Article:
Mothers in rural Bangladesh were trained to prepare and use either Rice-ORS (R-ORS) or Glucose-ORS (G-ORS) solutions to treat children with diarrhoea. Families were provided with either G-ORS or R-ORS of the same electrolyte composition through a depot holder. Subsequently, random samples of solutions actually used for treatment by the mothers were collected from homes by field workers. A total of 227 R-ORS and 239 G-ORS samples were analysed. The sodium concentration in about 90% of the samples had a safe range (50-120 mmol/l). Only 4% of R-ORS solutions were above 120 mmol/l in sodium concentration, while 12% of G-ORS solutions exceeded these limits (p < 0.0025). R-ORS (after acid hydrolysis) provided significantly higher glucose (257 ± 42 mmol/l) for active but safe absorption compared to G-ORS (115 ± 39 mmol/l). To make R-ORS liquid enough to drink requires addition of sufficient water, preventing the risk of higher sodium concentration. Unlike rice starch, glucose is a highly soluble substance. It is thus possible to prepare a drinkable solution containing dangerously high concentrations of both sodium and glucose, but this can be minimized by more intensive training of the mothers.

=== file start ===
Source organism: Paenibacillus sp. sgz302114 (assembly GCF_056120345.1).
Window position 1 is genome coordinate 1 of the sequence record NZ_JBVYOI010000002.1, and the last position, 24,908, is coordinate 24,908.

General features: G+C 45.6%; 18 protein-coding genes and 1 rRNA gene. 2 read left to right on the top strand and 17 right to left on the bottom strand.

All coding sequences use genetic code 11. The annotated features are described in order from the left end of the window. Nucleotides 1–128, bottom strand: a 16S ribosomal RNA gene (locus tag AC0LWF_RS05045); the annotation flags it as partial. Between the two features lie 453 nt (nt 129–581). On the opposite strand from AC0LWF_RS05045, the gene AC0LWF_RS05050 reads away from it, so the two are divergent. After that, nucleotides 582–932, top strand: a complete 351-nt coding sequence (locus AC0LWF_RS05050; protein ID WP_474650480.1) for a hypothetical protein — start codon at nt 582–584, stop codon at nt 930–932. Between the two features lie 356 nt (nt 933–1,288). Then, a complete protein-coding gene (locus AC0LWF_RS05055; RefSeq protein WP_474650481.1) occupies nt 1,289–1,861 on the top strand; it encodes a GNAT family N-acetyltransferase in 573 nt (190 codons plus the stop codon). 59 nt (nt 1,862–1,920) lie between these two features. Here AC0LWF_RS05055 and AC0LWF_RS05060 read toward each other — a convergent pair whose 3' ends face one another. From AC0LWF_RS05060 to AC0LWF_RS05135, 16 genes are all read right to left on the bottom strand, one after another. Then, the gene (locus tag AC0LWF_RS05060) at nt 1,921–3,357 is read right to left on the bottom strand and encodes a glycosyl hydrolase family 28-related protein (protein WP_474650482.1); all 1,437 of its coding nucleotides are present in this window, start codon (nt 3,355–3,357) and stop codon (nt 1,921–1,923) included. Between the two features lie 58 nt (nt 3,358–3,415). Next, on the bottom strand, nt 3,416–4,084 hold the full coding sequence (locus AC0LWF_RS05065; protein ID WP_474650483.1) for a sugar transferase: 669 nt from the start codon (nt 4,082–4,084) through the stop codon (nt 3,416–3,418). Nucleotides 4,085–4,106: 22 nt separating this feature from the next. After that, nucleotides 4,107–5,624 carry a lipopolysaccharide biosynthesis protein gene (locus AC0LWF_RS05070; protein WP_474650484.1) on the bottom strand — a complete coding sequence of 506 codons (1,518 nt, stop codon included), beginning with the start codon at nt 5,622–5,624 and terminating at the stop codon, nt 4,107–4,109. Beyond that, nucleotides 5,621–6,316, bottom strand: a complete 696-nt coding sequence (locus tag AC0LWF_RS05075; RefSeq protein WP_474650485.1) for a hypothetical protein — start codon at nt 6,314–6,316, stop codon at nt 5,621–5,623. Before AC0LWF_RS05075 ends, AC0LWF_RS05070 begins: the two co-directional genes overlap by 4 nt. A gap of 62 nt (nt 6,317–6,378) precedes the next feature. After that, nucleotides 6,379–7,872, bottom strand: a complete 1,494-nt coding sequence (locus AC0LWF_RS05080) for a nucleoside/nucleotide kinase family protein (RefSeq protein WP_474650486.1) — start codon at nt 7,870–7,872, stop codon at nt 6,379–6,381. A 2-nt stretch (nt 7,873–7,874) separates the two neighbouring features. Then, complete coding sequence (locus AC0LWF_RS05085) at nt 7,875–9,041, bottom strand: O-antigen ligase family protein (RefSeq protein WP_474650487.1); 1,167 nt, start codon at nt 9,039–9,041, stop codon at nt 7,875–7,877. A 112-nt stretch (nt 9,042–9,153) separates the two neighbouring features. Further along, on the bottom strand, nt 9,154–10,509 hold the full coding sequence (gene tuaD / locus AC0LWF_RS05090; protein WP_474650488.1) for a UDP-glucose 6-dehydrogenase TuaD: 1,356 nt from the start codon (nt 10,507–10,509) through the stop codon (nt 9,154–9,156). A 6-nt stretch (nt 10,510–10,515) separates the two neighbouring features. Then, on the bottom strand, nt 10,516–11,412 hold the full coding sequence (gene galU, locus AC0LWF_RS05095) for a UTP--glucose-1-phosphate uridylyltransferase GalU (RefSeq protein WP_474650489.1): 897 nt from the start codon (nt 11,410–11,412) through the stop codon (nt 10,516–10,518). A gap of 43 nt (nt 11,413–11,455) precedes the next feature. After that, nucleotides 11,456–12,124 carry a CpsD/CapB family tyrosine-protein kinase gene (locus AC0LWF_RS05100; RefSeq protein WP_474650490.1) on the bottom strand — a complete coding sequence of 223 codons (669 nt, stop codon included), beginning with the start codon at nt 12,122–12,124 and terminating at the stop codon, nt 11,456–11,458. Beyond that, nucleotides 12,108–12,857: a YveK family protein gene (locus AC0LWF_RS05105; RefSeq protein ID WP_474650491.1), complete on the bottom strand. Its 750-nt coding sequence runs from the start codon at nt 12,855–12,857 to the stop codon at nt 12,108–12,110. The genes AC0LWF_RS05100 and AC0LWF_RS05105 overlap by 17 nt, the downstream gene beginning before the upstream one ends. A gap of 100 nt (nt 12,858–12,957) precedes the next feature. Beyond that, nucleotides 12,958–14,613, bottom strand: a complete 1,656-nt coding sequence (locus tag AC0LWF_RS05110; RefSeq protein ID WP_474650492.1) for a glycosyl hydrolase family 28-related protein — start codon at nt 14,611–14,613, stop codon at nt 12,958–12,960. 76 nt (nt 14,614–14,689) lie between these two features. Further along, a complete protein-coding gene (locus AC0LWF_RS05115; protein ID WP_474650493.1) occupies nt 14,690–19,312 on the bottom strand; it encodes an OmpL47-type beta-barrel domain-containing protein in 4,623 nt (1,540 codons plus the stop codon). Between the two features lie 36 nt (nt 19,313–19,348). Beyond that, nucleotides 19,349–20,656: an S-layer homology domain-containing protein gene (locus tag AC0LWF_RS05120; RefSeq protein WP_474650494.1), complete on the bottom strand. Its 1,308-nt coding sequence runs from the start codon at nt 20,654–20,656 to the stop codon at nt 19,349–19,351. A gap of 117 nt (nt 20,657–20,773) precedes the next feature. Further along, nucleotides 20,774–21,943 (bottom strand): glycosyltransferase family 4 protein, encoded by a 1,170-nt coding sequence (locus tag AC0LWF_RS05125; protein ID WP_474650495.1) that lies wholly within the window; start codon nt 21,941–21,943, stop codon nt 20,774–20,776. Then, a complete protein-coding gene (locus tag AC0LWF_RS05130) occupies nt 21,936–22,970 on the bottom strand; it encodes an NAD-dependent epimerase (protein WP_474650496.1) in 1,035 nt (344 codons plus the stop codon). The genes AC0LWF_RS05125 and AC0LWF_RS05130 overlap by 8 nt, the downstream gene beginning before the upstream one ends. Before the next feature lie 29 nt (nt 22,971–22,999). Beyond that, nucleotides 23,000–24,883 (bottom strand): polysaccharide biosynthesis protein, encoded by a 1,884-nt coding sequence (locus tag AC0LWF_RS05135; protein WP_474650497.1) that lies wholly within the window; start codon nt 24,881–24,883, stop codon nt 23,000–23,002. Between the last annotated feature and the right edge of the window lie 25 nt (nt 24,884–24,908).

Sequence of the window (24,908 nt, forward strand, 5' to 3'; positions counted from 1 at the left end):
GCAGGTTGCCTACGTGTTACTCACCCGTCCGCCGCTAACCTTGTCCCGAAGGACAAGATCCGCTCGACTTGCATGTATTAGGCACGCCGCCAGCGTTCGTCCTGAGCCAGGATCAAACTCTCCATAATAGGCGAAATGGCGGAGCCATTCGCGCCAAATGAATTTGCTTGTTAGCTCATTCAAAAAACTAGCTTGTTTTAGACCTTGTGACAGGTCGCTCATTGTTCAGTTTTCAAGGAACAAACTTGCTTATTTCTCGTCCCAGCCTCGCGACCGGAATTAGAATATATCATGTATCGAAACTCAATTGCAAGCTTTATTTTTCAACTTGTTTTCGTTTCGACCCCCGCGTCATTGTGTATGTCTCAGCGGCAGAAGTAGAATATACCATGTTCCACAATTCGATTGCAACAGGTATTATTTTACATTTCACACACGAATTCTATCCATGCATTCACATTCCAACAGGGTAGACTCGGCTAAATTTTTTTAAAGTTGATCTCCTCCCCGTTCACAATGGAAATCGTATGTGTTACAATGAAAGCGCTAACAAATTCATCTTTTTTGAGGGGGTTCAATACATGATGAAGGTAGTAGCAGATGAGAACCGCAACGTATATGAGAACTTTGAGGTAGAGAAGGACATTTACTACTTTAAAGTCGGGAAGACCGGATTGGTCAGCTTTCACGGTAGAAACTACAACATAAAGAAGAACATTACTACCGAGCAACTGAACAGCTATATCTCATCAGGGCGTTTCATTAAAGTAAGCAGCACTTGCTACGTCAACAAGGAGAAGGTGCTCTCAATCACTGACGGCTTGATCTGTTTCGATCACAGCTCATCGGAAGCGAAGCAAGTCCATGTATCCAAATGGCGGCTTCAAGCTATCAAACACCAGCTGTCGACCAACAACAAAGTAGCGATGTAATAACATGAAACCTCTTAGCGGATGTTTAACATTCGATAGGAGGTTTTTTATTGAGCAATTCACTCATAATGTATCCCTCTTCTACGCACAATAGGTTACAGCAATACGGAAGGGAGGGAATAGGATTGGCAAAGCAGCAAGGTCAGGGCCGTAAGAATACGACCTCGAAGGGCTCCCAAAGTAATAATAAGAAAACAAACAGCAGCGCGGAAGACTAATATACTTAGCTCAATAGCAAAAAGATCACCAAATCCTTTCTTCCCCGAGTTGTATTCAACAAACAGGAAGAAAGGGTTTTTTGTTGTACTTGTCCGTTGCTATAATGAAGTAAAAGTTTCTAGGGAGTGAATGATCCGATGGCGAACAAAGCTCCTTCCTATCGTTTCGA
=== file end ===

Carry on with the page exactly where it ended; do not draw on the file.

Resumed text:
|Number of pages||4|
|Journal||Acta Paediatrica, International Journal of Paediatrics|
|Publication status||Published - 1 Jan 2000|
- Biochemical analysis
- Glucose ORS
- Rice ORS